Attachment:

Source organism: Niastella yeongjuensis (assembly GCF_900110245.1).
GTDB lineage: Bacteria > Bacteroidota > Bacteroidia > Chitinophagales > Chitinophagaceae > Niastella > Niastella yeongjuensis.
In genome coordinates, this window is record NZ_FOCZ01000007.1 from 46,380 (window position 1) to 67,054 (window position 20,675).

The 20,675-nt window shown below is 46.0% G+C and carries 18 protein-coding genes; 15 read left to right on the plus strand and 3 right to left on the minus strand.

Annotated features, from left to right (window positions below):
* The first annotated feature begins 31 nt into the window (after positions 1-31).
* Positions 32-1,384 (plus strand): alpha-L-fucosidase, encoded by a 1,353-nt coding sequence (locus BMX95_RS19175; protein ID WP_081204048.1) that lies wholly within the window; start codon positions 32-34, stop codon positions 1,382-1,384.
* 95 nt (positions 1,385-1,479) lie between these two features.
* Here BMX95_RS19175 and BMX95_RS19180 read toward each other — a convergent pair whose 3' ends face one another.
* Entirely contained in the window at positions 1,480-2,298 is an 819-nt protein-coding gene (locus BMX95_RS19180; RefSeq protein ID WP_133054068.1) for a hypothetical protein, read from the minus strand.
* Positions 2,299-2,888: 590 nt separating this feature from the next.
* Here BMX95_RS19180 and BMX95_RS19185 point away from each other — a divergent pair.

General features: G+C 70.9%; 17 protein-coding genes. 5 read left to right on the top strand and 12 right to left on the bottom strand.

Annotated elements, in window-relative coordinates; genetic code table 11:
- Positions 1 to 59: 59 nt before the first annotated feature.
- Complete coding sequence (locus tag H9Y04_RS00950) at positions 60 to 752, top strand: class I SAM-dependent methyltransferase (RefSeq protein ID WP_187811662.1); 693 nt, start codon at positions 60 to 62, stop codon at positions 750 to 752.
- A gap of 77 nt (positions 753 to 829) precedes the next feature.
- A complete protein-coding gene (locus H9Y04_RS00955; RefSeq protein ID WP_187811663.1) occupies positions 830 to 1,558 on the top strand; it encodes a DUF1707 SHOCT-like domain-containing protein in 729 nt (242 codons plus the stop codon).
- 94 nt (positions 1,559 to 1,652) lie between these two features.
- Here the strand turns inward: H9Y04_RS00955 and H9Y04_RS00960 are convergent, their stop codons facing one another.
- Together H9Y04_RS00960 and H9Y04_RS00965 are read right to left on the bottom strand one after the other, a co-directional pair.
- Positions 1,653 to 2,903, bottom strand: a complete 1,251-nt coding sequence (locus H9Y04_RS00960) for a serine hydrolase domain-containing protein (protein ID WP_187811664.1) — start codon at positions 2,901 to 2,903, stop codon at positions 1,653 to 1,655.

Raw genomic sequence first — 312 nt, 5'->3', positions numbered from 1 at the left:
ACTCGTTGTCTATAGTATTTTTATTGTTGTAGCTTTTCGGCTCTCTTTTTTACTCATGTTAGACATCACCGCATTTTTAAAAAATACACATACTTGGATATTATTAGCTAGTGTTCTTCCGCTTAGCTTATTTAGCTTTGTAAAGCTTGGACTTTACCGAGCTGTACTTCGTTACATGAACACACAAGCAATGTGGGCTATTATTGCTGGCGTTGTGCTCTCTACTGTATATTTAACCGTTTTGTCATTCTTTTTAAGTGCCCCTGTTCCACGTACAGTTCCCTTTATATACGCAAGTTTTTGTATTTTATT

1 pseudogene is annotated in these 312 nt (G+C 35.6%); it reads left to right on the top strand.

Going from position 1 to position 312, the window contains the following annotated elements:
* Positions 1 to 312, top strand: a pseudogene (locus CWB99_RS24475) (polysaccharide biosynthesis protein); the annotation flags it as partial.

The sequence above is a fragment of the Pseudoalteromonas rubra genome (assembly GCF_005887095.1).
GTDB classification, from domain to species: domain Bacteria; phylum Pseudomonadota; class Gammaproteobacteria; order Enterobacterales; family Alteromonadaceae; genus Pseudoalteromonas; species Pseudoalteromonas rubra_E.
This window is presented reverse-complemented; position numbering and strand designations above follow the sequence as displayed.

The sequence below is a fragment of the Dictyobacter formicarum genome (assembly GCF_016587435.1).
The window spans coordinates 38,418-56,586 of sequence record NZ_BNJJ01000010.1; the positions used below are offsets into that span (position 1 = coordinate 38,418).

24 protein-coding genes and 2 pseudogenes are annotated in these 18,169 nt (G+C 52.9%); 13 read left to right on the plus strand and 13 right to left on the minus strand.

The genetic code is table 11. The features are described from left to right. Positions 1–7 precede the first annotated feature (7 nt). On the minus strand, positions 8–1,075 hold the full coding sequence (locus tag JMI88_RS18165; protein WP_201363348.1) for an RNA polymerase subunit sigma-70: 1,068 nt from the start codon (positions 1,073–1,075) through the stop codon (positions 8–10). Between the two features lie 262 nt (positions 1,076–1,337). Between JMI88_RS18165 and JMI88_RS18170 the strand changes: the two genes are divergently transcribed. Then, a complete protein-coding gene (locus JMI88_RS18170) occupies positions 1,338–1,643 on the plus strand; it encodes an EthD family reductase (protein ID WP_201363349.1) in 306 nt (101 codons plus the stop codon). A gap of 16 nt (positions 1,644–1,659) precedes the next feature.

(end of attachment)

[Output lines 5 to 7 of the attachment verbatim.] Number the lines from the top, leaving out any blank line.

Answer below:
Annotated features, from left to right (window positions below):
* The first annotated feature begins 31 nt into the window (after positions 1-31).
* Positions 32-1,384 (plus strand): alpha-L-fucosidase, encoded by a 1,353-nt coding sequence (locus BMX95_RS19175; protein ID WP_081204048.1) that lies wholly within the window; start codon positions 32-34, stop codon positions 1,382-1,384.